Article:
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In FFT analysis, it is often seen that there are several peak frequencies with integer times of frequencies. For example, in the figure below, there are peaks at $0.2, 0.4, 0.6, 0.8$.

The FFT figure below is transformed from the time history of force coefficient $C_{Y2}=F_y/(\rho D U_m^2/2)$ and displacement $Y_2$ on $Y$ direction of a cylinder immersed in a disturbed fluid and attached to a spring.

Fig. 1 FFT spectra of vibration displacement and force

  • How to understand this pattern?

  • If you are familiar with vibration, how to explain these vibration data?

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  • $\begingroup$ Where does $Y_2$ come from, and what does $C_{Y_2}$ mean? Could you give more context around the "vibration" experiment? $\endgroup$ – Laurent Duval Jan 14 '17 at 11:53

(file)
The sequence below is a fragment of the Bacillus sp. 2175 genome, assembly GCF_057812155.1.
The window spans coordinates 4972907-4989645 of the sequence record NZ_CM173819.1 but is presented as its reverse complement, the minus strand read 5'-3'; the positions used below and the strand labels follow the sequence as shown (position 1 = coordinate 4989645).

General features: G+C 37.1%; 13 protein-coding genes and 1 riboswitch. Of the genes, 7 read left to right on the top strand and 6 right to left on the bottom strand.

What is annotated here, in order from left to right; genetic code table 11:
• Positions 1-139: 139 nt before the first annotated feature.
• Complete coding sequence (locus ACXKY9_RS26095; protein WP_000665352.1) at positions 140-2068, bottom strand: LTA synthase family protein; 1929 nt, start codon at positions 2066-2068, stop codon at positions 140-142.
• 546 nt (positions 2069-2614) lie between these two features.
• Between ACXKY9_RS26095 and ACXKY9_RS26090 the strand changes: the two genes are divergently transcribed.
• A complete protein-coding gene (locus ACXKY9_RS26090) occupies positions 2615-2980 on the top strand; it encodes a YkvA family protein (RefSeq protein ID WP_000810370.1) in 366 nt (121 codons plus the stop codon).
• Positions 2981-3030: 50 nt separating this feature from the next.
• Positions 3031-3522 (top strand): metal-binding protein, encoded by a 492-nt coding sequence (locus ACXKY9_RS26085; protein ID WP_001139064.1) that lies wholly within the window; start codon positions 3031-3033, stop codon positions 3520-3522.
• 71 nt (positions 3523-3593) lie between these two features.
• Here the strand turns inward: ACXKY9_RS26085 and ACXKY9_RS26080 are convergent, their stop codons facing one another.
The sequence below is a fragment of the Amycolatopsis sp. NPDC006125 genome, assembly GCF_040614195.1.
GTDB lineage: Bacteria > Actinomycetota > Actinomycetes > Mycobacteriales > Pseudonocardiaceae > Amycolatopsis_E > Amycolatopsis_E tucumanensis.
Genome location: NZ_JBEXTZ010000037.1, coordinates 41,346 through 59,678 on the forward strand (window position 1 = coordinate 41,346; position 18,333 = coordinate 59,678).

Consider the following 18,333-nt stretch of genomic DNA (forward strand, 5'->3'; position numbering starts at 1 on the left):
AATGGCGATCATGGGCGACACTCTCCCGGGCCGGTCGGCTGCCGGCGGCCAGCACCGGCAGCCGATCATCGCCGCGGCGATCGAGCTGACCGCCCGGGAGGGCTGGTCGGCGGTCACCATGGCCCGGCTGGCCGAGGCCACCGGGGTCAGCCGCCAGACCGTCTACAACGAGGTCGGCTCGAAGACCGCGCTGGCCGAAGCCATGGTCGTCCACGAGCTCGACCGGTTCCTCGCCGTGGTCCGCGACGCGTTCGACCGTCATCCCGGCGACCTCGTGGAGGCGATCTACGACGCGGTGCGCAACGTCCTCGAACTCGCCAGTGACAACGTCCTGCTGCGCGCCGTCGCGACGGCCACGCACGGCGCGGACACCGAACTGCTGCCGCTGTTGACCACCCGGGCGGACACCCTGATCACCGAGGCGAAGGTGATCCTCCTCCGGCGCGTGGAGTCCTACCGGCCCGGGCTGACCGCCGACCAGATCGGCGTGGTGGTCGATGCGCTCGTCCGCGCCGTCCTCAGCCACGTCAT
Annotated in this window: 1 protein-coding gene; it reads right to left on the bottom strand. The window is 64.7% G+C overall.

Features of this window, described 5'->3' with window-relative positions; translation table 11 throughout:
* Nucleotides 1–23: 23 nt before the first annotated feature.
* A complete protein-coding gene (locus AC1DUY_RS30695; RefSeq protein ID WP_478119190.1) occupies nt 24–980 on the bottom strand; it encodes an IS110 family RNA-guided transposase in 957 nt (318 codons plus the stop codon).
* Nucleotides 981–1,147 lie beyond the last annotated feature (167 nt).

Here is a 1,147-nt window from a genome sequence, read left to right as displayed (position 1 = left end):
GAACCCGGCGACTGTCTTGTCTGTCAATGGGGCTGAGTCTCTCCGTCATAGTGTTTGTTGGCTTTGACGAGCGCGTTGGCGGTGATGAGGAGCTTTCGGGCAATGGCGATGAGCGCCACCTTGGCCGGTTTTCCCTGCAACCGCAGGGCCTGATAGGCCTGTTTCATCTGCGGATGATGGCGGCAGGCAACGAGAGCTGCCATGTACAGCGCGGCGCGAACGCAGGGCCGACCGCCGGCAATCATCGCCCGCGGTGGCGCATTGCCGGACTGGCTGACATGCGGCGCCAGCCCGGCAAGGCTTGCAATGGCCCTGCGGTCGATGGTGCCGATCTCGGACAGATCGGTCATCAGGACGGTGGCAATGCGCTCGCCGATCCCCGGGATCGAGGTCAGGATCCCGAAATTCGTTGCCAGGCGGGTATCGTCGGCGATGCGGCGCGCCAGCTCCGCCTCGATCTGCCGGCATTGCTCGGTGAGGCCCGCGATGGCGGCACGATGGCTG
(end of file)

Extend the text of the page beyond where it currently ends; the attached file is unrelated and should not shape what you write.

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You are looking at harmonics of the fundamental. There's a lot of literature available to read on the topic.

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Depending on the system you are investigating, there can only be (standing) waves of a certain length. Mostly the wavelength is determined by the physical size of your system. The term resonance is often associated with harmonics. Where did you get your data from?

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  • $\begingroup$ Then the harmonics are dependent on the mass and the spring constant. The system can be described with a differential equation which then can be transformed into the frequency domain. With that you should be able compare the measured harmonics with the calculated ones. $\endgroup$ – UpSampler Jan 20 '17 at 11:58

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